Hopefully you are all enjoying a restful and rejuvenating summer! As a teacher, I have always entered into summer exhausted and in need of a long break. At the beginning of summer, I would feel as if I was emerging from under a rock. Those first days of summer break seem to always be spent catching up on news, seeing friends, and discovering new books and movies. Where had I been?
Then I’d remember: I’d been teaching kids to read, assessing student work, planning lessons and responding to e-mails from parents before falling into my bed every night. Of course I hadn’t had time to see new movies or read novels!
Teaching, by nature, is unbalanced. We work incredibly hard throughout the school year and then the school year suddenly screeches to a halt. Just like that, we’re on summer break. But before we know it the school year will be upon us and we’ll be immersed in the craziness of fall (Don’t think about it too much– I promise I’m not trying to make you feel stressed!). Is there anything that can be done to make the school year feel less crazy?
Summer has always seemed like the perfect time to get ready for the school year, but in actuality it’s typically used for the always-needed mental break from the classroom. But by either completely relaxing or frantically working, it’s hard to achieve balance in summer or fall.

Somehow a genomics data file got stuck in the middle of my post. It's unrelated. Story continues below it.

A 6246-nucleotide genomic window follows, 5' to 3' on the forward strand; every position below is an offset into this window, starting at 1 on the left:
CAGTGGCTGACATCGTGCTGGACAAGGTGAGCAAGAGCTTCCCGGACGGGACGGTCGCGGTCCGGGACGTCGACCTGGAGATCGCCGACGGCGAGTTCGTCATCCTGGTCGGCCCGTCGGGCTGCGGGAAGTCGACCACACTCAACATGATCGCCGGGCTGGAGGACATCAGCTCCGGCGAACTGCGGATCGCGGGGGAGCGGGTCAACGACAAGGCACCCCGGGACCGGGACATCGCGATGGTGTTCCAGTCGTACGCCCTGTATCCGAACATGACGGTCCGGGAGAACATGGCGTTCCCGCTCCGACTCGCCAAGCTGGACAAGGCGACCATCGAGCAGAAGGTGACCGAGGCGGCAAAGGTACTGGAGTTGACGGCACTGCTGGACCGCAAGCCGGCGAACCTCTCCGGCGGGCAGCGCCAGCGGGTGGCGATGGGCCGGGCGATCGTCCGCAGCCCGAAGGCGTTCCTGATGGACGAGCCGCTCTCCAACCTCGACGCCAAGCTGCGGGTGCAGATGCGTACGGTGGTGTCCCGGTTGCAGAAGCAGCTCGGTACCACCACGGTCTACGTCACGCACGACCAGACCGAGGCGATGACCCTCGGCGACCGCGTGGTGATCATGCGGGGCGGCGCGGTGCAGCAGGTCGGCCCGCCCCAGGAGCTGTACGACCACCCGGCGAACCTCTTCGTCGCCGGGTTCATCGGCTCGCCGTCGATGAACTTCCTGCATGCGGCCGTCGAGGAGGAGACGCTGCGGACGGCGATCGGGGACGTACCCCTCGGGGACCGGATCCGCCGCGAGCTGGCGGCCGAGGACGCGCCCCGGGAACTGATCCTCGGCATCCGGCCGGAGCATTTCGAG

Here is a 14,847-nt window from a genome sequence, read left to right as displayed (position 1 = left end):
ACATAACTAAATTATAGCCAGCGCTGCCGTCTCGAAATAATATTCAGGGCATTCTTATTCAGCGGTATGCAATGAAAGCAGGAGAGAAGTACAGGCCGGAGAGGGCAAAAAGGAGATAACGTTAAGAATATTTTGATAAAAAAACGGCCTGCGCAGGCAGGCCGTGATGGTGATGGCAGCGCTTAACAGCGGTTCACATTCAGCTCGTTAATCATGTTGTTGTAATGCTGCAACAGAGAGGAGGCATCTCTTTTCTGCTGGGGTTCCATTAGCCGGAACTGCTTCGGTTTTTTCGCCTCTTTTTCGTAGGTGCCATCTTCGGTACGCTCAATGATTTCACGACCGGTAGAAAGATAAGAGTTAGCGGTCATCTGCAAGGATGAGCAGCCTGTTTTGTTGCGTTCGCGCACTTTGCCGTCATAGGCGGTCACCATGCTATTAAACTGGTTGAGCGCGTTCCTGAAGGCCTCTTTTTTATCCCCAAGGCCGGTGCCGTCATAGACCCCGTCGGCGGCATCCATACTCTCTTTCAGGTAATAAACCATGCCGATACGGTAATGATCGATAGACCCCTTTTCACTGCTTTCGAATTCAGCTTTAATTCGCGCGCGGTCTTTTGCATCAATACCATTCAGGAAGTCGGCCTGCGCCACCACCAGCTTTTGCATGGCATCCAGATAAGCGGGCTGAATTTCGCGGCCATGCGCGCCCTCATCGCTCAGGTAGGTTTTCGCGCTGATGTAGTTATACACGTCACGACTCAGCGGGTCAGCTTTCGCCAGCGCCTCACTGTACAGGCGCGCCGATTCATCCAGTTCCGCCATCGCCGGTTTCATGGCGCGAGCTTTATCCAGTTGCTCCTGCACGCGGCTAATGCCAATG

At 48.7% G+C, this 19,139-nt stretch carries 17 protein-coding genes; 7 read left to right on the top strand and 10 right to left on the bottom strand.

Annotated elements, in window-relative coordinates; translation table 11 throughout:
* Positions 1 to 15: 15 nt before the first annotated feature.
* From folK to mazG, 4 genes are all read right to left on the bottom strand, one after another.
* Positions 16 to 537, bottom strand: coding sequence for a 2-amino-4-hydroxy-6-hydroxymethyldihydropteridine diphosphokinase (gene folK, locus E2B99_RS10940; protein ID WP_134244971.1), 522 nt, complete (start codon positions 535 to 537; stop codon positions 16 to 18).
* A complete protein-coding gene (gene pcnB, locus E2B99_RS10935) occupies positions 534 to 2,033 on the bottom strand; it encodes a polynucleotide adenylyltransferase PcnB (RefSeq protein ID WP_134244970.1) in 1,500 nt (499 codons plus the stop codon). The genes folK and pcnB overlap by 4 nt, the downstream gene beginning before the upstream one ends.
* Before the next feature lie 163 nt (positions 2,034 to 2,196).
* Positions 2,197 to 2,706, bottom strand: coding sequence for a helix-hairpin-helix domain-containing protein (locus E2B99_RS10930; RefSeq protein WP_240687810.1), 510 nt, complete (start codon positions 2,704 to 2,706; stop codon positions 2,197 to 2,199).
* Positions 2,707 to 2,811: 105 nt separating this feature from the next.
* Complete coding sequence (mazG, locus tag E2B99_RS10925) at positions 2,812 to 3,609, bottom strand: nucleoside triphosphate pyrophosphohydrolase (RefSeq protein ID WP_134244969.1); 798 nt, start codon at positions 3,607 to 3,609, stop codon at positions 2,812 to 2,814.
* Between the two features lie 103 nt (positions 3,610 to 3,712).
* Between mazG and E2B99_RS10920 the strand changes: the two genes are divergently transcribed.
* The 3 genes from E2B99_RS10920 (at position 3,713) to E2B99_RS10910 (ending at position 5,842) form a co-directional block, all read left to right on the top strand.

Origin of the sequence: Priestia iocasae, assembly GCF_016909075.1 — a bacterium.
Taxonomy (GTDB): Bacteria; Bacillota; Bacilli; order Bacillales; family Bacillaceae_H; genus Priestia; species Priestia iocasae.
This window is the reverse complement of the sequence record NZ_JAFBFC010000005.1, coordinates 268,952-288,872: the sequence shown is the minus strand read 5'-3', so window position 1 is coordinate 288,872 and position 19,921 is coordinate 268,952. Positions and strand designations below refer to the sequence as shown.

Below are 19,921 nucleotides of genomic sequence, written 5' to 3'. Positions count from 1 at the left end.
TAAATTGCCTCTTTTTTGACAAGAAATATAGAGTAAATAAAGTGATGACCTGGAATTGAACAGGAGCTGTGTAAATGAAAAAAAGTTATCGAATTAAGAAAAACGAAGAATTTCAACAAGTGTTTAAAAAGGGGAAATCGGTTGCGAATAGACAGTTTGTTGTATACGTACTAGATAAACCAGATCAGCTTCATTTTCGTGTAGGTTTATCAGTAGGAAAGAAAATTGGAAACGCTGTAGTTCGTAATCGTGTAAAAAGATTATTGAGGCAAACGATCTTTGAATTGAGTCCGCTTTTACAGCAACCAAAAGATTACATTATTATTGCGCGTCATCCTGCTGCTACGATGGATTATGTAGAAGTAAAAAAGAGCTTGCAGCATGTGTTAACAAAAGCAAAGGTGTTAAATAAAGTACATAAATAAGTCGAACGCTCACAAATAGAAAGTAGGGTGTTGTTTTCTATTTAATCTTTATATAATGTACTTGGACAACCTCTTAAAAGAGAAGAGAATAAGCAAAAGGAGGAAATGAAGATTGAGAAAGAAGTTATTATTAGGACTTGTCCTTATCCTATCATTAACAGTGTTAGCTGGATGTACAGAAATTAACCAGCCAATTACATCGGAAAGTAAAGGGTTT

I hope you’re spending time with those movies and novels this summer, but I’m also going to suggest that you allow yourself to dream. Don’t work– dream. Just think about what your classroom could be like next year. Don’t worry about implementation, don’t worry about how things will get done. Think about the parts of teaching that get you excited rather than the aspects that make you stressed. Browse the Tch video collection to find lessons that resonate with you. For me, this video about kindergartners participating in an “Antiques Roadshow” gets me excited to try a new version of sharing. Focus on finding ideas that make you feel inspired to try new things this fall.
In addition to adding just a little bit of “school-think” into your summer, remember to add a little “summer-think” into your fall. Sure, there are tons of things that need to be done at the beginning of the school year. But remember not to let yourself get stuck too far under the haze of the school year. Save a novel that you didn’t get to during the summer and read just a little bit at the start of the school year. You’ll be happier, and happier teachers make happier classrooms. When you’re in the thick of the school year, think back to your summer dreams for a little inspiration.
Remember that the job of a teacher is never done. Never. There will always be more lessons to plan, more materials to create, more kids to reach. When you’re working hard and it seems like there’s still so much to do, recognize your efforts and take a break. Think about ways to incorporate summer relaxation into your fall. Choose a summer behavior that you’d like to continue in the fall– maybe reading, watching movies or exercising. See how Sarah Brown Wessling kicks stress and brings balance to her classroom here.
Now get back to your summer fun!